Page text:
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Ferguson here: Protesters flood Manhattan Bridge, Flatbush Avenue

At the crossroads: Hundreds of demonstrators sat down for four minutes of silence at the intersection of Flatbush and Atlantic avenues on Nov. 25, protesting the grand jury decision not to indict the police officer who killed Ferguson, Missouri teen Michael Brown.
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Demonstrators surged over the Manhattan Bridge on Tuesday night to protest a grand jury’s decision not to charge white Ferguson, Missouri police officer Darren Wilson with any crimes for shooting black teen Michael Brown dead in August.

A thousand protesters poured over the roadway of the bridge from Manhattan around 8:45 pm on Tuesday night. Police officers turned back an earlier attempt to cross the Williamsburg Bridge, and one clubbed a reporter for this paper in the stomach in the process. A Bronx mom, marching towards the head of the crowd on the Manhattan-bound Manhattan Bridge roadway with her 9- and 10-year-old daughter and son, said she wanted them to grow up in a world where Wilson’s actions could not go unpunished.

“I’m here because I want justice for my kids,” Taisha Herrera said.

Most motorists temporarily stranded on the span remained quiet behind the wheel, though two got into screaming matches with activists, while others got out of their cars and held their hands up in support of the chant “Hands up! Don’t shoot!” that has become a signature of Ferguson protests nationwide.

When they reached Flatbush Avenue Extension, the small group at the head of the spread-out procession waited on additional marchers to swell its ranks. It then continued on to the Barclays Center, taking up the width of the thoroughfare for blocks, and upon arriving outside the arena, participants sat in the roadway at Flatbush Avenue and Atlantic Avenue for four minutes, in symbolic commemoration of the four hours Brown’s body lay in the street after his death.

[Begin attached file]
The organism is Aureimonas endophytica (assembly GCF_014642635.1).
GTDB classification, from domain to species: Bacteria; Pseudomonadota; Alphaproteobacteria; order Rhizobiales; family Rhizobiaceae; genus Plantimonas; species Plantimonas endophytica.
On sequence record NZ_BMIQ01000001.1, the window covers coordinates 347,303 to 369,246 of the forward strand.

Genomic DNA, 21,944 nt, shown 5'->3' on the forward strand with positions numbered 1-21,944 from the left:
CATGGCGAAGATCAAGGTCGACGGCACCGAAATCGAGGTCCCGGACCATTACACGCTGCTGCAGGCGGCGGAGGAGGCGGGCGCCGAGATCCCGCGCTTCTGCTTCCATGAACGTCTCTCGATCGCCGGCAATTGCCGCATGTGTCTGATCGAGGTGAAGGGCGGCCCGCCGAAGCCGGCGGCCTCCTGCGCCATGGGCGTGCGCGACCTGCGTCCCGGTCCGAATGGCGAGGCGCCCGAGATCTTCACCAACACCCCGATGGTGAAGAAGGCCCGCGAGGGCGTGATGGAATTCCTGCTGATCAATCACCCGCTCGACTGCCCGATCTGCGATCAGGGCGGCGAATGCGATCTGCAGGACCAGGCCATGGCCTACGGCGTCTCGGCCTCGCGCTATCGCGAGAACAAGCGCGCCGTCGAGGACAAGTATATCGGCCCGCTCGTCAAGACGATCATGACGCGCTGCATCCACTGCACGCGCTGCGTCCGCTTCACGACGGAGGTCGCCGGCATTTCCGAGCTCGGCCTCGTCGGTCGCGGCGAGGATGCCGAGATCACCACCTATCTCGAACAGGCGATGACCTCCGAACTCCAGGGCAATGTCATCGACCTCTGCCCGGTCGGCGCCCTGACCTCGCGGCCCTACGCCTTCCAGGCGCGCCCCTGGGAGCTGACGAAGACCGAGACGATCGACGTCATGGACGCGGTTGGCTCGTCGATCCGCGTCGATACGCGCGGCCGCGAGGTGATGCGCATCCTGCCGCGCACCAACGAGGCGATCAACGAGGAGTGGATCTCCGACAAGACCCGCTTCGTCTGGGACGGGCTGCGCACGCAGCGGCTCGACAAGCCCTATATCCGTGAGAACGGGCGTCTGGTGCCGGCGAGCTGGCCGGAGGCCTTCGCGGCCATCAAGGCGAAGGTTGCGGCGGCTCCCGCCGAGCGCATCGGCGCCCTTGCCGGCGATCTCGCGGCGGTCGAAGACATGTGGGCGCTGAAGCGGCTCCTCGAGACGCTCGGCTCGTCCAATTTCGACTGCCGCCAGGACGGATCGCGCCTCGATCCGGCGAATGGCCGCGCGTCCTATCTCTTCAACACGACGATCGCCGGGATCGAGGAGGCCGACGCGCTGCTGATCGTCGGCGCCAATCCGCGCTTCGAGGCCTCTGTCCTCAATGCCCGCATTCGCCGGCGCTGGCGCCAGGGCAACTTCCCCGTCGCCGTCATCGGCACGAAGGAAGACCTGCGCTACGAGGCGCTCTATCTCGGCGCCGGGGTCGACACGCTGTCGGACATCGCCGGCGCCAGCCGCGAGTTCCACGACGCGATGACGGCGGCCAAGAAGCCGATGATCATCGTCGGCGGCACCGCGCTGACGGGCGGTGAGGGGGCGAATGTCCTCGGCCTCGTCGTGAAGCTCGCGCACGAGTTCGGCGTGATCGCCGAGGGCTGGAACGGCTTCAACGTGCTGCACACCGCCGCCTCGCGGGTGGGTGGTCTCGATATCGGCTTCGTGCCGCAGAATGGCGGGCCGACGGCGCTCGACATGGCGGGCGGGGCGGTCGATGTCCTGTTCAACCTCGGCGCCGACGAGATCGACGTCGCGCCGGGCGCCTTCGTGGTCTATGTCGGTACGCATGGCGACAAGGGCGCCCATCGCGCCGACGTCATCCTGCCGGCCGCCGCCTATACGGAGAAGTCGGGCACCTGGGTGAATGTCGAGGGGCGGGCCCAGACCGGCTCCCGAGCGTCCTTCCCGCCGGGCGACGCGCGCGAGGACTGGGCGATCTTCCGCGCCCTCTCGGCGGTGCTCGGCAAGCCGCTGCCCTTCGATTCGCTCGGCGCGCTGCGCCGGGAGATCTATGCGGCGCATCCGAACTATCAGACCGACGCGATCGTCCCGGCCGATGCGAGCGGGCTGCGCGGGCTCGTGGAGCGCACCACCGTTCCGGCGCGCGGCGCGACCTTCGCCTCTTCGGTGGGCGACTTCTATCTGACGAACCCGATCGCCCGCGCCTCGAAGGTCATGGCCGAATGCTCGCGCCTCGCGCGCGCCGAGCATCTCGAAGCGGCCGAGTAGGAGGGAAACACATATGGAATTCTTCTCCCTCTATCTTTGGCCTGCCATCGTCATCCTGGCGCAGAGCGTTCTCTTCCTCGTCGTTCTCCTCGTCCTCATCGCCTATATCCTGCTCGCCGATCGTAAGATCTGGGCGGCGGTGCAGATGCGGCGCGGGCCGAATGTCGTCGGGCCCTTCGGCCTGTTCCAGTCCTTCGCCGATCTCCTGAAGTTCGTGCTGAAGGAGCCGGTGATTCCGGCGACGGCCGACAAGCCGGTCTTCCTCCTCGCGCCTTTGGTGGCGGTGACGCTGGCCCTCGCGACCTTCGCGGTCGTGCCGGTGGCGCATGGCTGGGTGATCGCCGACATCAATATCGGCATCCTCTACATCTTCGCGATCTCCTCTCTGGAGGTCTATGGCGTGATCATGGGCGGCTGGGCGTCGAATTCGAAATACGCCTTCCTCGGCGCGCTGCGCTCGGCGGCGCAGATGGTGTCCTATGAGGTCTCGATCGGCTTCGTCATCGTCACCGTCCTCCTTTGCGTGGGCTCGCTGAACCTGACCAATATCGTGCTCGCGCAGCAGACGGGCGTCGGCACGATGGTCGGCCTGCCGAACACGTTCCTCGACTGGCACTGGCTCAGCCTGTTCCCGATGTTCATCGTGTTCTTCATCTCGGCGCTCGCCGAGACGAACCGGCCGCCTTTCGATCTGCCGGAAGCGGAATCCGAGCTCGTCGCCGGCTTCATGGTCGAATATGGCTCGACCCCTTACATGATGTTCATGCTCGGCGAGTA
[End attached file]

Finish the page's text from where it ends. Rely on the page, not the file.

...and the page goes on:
The march then continued down Flatbush and turned onto Park Place into Prospect Heights, where rabble-rousers shouted “Join us!” to onlookers on their stoops, garnering scattered cheers in response. Police walked alongside this portion of the march with their batons drawn, but did not respond to copious curses directed at them, and made no move to curtail the protest.

The long walk, five and a half miles from the starting point at Union Square in Manhattan, ended at Fulton Street and Nostrand Avenue. There some of the 500 remaining protesters delivered speeches on a megaphone.

One Bedford-Stuyvesant resident was thrilled to be reunited with the march after breaking off from it earlier in the evening.

“I was at a march in lower Manhattan, took the subway home, and when I got off the subway what did I see? Another f------ march!” Amir Badal said.

Badal pledged that the marches were not over, pointing to plans by the Trayvon Martin Organizing Committee, which called the evening’s demonstration, to disrupt Black Friday.

“We’re not done! We’re gonna black out Black Friday!” he said.

Police did not arrest any of the Brooklyn protesters, according to a spokeswoman.

The demonstration followed road-blocking civil disobedience on the Brooklyn and Manhattan bridges early Tuesday morning, which also went off without arrests, according to reports.

Police Commissioner William Bratton explained the hands-off policing of the un-permitted protests to the Associated Press by saying, “as long as they remain nonviolent, and as long as they don’t engage in issues that cause fear or create vandalism, we will work with them to allow them to demonstrate.”

And between the surges of demonstrators, at noon, civil rights organizations staged a formal rally in front of the federal courthouse facing Cadman Plaza. About 40 protesters turned out to that demonstration, calling on federal prosecutors to investigate the case and bring civil rights charges against Wilson.

“Police officers need to be held accountable,” said Thomas Kimble, a Crown Heights pastor. “If our youth get shot down, where is our future?”